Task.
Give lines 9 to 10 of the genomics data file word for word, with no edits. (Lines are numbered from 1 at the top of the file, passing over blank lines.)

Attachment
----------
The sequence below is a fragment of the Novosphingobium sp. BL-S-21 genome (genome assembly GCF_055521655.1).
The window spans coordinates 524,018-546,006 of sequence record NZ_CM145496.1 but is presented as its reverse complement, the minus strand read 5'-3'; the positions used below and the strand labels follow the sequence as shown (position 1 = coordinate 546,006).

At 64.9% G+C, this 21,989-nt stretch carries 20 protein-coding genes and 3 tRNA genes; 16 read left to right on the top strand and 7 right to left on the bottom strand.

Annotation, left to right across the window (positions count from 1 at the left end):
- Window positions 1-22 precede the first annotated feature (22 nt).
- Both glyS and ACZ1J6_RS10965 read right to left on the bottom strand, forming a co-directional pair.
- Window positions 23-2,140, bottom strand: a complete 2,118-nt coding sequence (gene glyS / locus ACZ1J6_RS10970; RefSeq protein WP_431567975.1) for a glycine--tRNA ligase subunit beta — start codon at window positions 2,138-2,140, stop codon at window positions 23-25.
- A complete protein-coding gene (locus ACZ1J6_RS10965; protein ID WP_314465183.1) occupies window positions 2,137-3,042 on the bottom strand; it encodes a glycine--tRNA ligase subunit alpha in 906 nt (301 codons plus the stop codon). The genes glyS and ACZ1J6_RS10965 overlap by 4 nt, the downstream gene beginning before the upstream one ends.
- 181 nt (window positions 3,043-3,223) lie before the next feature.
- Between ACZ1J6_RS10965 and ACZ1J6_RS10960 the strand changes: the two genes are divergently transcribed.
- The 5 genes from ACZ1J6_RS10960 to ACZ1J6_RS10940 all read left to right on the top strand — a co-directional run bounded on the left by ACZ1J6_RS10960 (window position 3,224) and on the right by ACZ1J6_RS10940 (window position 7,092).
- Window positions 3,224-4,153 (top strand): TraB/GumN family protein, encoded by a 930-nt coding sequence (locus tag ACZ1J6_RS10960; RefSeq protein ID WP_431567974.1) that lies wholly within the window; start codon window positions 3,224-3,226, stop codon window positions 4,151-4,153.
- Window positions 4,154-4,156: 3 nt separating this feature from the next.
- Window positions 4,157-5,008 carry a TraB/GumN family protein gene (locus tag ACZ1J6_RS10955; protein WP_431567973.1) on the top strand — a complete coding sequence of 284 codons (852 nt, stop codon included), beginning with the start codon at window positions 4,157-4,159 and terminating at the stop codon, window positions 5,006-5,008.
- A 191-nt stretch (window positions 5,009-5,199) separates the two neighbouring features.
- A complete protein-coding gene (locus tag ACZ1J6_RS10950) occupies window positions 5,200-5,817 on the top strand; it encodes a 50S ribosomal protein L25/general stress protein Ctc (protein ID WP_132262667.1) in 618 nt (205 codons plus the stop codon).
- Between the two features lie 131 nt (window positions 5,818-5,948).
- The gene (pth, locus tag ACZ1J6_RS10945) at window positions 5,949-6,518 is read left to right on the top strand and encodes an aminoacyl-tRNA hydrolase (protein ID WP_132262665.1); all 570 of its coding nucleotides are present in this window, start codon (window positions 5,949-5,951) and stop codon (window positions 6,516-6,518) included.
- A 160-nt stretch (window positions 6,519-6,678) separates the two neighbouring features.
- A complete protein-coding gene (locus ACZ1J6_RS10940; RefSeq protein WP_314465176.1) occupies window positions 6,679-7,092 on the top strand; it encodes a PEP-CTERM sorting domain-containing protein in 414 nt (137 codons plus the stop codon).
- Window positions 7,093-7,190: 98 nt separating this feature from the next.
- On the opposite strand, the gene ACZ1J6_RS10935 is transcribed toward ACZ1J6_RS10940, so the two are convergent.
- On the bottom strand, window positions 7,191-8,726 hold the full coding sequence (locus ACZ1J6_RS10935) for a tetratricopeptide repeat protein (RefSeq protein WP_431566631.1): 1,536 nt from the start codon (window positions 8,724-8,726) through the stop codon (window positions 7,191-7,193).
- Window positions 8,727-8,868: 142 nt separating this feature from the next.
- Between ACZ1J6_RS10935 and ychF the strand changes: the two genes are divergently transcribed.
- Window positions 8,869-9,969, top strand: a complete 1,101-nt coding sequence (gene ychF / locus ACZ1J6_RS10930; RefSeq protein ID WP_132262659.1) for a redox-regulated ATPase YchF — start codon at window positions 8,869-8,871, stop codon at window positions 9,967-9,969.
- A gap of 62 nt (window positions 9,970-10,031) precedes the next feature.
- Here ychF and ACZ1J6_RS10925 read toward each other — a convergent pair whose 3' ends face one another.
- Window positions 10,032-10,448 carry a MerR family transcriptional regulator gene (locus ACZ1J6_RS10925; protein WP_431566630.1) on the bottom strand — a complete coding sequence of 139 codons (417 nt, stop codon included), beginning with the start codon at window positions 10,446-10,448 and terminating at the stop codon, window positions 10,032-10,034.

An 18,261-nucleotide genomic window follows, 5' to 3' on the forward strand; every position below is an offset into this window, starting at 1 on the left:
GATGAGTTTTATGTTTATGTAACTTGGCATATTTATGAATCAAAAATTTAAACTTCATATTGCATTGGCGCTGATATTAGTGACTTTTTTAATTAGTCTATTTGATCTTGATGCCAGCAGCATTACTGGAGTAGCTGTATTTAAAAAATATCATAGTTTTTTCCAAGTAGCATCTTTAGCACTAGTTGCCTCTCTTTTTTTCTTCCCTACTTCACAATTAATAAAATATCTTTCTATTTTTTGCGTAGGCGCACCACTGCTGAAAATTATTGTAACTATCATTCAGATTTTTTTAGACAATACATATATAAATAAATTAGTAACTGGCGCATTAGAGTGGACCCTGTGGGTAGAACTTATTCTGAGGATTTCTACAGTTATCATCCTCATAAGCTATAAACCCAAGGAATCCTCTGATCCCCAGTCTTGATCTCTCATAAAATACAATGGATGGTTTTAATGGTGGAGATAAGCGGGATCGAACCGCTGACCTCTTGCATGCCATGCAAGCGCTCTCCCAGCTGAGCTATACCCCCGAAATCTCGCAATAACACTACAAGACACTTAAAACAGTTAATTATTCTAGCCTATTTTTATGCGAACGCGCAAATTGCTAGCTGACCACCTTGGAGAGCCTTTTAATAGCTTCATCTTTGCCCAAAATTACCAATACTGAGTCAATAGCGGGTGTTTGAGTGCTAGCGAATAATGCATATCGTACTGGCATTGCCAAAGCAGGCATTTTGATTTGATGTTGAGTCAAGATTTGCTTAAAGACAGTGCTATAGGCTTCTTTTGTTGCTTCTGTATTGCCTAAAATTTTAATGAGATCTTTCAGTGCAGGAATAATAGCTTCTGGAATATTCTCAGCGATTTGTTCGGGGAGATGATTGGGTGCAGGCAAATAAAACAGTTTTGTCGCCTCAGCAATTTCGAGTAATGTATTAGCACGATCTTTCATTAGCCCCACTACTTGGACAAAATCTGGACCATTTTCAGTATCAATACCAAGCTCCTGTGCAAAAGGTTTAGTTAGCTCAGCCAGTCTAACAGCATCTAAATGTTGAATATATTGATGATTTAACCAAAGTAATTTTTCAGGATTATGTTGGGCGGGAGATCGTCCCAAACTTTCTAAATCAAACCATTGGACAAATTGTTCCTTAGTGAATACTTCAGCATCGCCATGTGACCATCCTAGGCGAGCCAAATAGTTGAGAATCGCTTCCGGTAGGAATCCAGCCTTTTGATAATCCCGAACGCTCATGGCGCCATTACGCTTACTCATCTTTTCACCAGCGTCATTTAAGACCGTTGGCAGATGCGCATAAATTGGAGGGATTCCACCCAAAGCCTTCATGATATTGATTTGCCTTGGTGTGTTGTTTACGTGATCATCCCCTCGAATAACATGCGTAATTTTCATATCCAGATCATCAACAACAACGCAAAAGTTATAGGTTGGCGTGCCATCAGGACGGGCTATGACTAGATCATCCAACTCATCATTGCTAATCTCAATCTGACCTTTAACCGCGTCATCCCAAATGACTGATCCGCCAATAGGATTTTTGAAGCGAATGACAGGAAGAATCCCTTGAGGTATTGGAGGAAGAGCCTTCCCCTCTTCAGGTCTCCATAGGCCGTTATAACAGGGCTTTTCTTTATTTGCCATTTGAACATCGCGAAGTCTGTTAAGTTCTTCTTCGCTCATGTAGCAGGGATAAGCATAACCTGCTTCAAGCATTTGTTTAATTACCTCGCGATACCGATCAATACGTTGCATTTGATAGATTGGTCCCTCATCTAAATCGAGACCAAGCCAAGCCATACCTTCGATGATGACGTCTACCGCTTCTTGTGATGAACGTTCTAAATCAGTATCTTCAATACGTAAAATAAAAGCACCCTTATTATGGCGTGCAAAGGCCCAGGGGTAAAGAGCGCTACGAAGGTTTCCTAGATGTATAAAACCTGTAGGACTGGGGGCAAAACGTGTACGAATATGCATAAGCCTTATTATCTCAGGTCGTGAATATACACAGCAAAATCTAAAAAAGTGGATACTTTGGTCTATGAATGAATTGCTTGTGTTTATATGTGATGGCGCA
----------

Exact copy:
- 181 nt (window positions 3,043-3,223) lie before the next feature.
- Between ACZ1J6_RS10965 and ACZ1J6_RS10960 the strand changes: the two genes are divergently transcribed.